Bad news all ten of you that actually used this feature, Facebook has changed its Notes settings and will eventually eliminate the importing of blog items via RSS for personal Facebook pages. Because RSS has died and been resurrected more times than Bill Murray in ‘Groundhog Day,‘ I’m going to let the pros and cons deck it out in the comments.
Of course whether you are a pro or con will depend on your specific Internet usage habits. All I’m going to say is I’ve
never rarely actively used RSS in any sort of productive way (like in Google Reader), and when I asked some random person what they thought of this, I was met with the response, “Not really a big deal, RSS is kinda dead.”
“RSS IS NOT DEAD,” you argue,”YOU TOO USED IT WHEN THIS POST GOT SENT AUTOMATICALLY TO TWITTER.” Okay fine you win. In fact, Facebook is still allowing people to subscribe to Page updates via RSS which means even it’s not offing the thing out right.
But MG was right when he wrote, “The fact of the matter remains that RSS is not a consumer-friendly technology. If I said ‘RSS’ to my mother, she would have absolutely no idea what I was talking about. If I said “Twitter” or “Facebook” to her, she knows who those are — she even uses them. That said, RSS does still often provide at least a partial backbone for those services she does know.”
MG held that over time reliance on RSS will start to diminish as people
are forced to get used to sharing content via buttons (like what we’re seeing here with Facebook). “The best way to get people to interact with your content is to give them insight into the links you share on your Wall by adding personal comments and responding to feedback from fans,” chirps the Facebook Help page cheerfully.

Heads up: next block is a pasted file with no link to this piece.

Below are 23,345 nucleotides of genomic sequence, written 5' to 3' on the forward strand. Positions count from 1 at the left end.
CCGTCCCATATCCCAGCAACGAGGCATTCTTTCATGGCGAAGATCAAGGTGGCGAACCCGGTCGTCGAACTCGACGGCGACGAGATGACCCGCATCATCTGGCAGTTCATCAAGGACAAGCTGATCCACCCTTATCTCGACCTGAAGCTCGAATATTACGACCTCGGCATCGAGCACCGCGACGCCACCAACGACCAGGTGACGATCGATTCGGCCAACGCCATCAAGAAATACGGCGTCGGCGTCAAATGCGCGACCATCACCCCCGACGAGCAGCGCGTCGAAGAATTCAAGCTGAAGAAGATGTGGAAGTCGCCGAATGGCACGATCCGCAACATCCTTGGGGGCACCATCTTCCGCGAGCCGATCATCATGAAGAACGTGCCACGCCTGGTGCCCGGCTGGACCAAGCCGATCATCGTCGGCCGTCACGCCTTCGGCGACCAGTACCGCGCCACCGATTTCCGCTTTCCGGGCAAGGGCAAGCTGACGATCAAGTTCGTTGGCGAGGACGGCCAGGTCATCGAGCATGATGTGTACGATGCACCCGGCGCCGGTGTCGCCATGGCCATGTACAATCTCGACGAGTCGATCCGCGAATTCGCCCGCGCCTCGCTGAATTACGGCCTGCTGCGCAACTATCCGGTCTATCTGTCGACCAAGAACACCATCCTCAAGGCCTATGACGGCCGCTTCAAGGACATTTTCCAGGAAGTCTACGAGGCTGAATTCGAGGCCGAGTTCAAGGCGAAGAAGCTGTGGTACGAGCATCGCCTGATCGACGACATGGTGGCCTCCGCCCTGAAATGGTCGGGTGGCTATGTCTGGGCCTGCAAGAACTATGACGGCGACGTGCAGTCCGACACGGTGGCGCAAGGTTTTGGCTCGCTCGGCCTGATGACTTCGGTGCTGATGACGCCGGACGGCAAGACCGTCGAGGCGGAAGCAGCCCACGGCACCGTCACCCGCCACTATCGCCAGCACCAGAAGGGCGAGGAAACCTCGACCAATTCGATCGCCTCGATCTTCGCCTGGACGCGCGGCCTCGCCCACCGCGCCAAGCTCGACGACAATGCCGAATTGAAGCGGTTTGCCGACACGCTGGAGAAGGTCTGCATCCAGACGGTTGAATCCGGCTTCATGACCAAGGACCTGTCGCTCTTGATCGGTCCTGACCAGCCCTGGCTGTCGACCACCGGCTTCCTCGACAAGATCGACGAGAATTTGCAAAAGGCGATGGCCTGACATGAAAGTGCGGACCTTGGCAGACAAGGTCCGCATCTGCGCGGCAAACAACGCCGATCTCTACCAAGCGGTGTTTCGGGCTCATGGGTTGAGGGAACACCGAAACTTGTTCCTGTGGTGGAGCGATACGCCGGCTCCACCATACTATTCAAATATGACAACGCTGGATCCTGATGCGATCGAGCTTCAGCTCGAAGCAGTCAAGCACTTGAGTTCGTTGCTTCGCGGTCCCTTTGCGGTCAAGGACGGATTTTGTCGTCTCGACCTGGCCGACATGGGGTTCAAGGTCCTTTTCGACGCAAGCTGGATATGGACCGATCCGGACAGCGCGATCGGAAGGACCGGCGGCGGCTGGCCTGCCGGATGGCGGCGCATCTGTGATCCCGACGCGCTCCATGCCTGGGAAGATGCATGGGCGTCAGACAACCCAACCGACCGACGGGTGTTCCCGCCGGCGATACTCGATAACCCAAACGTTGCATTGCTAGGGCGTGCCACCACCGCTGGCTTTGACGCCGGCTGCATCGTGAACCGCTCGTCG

For the record I asked my stepmom if she knew what RSS was earlier and she said “Sort of.”
Oh and lols.
Facebook is the world’s largest social network, with over 1 billion monthly active users. Facebook was founded by Mark Zuckerberg in February 2004, initially as an exclusive network for Harvard students. It was a huge hit: in 2 weeks, half of the schools in the Boston area began demanding a Facebook network. Zuckerberg immediately recruited his friends Dustin Moskovitz, Chris Hughes, and Eduardo Saverin to help build Facebook, and within four months, Facebook added 30 more college networks. The original...